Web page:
The remuneration policy includes all principles and decisions that relate to pay, wages and remuneration. She is part of the Personnel policy. A distinction is made between:
traditional remuneration policy
The traditional remuneration policy, which aimed to keep wages within reasonable limits. Personnel costs, which are rising steadily and often have the character of fixed costs, are a dominant cost factor. Careful control of personnel costs is therefore of vital importance to every company.
The performance-oriented remuneration policy, which assumes that the staff not only cause costs, but above all contribute or can contribute to profit. This makes remuneration an instrument of corporate management. This remuneration policy can be implemented by:
The success-oriented, variable remuneration, which is based on the degree of target achievement by the executives and is intended to motivate them to perform better.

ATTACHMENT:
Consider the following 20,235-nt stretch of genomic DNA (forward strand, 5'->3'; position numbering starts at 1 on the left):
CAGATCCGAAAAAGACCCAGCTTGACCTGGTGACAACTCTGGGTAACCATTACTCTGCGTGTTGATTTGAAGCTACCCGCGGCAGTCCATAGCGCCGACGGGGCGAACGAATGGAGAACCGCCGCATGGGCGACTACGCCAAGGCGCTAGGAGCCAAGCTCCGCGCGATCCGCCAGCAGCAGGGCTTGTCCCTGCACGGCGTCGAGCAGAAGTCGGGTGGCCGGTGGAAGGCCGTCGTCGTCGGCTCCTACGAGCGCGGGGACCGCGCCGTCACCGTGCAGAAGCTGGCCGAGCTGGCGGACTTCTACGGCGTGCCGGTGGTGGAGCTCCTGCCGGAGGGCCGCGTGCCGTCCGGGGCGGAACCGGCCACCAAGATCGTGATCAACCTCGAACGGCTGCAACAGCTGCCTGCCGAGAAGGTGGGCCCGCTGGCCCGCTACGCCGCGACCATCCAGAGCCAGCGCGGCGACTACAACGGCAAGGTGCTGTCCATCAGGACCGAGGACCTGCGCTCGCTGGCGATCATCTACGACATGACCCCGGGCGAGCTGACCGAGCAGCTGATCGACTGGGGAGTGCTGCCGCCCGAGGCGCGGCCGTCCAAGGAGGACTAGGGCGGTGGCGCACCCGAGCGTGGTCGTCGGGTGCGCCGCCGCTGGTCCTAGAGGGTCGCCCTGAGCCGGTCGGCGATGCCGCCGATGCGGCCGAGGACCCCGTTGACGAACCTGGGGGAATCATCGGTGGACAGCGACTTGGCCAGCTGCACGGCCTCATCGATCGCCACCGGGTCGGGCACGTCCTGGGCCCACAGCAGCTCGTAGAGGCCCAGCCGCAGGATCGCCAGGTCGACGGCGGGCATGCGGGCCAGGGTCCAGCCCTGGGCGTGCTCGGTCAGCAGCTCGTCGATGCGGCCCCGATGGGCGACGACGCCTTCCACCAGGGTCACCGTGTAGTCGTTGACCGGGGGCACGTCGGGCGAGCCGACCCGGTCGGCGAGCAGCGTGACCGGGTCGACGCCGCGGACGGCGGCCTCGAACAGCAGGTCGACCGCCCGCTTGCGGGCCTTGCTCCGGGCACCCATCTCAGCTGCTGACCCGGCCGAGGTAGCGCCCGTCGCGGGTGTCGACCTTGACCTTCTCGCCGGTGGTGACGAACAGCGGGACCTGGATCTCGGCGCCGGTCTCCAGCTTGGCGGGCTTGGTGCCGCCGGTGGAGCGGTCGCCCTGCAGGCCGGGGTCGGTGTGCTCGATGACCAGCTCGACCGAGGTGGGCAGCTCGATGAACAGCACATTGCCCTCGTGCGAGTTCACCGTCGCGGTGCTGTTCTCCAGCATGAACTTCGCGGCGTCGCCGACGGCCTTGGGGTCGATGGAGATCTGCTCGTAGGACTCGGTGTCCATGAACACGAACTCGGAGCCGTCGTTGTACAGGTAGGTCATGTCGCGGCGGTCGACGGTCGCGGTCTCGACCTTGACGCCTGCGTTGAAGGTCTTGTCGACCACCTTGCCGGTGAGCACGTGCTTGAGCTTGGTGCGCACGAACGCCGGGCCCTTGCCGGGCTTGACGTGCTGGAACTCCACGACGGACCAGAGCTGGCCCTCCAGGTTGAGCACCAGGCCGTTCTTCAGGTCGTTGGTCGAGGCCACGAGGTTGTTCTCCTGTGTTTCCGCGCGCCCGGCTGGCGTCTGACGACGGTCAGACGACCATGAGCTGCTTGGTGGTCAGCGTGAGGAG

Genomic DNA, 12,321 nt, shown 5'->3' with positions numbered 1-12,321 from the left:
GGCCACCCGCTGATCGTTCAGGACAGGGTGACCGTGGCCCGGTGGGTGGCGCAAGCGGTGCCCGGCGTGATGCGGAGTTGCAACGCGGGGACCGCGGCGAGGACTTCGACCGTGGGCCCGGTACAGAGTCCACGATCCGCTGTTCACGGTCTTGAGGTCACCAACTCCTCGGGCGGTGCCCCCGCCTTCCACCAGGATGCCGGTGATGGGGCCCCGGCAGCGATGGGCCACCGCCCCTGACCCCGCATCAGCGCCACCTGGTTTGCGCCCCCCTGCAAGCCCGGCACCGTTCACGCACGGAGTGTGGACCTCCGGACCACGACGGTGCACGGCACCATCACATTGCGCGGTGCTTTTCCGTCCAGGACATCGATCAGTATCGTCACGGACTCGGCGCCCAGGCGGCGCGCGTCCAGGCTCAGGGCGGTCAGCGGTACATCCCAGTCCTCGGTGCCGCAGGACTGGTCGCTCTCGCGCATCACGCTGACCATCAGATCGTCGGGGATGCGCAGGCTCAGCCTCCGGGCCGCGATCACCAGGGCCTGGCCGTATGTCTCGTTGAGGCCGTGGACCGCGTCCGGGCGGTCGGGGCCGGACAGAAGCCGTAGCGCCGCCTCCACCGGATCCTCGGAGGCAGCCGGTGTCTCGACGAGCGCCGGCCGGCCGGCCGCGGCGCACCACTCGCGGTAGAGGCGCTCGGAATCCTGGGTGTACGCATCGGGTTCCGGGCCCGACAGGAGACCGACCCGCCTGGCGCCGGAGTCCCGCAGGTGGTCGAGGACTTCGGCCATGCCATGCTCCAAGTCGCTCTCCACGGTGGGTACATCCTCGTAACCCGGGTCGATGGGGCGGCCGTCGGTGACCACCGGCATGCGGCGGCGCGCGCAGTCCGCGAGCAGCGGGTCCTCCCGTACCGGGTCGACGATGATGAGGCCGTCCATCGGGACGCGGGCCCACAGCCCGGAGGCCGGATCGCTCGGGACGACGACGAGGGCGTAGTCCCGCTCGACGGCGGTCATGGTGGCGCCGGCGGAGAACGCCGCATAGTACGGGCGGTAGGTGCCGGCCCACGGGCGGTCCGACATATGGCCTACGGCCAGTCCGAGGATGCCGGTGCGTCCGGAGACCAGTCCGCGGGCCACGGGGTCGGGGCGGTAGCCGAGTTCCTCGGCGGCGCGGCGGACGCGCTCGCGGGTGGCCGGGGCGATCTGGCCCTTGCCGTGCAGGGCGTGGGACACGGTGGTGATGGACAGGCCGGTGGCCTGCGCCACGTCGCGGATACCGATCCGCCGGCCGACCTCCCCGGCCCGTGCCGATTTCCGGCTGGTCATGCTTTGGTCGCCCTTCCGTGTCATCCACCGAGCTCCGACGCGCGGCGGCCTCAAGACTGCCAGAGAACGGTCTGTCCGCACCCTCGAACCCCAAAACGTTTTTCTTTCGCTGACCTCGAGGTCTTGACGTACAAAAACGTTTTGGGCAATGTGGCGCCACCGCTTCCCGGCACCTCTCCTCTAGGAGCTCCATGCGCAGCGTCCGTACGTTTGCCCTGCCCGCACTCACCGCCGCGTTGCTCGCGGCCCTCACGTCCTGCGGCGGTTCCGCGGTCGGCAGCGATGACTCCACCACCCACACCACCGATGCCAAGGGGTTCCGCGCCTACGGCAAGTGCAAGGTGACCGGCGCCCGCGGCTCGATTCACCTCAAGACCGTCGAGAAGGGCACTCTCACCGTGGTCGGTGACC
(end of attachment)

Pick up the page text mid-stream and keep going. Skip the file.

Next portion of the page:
The project remuneration
The project remuneration, which is based on the degree to which certain project groups have achieved their goals and are working on problem solutions that are important for the company.
The potential remuneration, which is also called potential wage and skill-base pay and is based on the employee's required qualification characteristics. They receive a fixed salary
for the basic material supply and additionally certain success bonuses.
The deferred compensation, which is also called deffered compensation. Here, the payment of parts of the employee's total remuneration is postponed and therefore not subject to immediate taxation. The accumulated amount is only taxed when the promised service is actually paid, e.g. B. after retirement.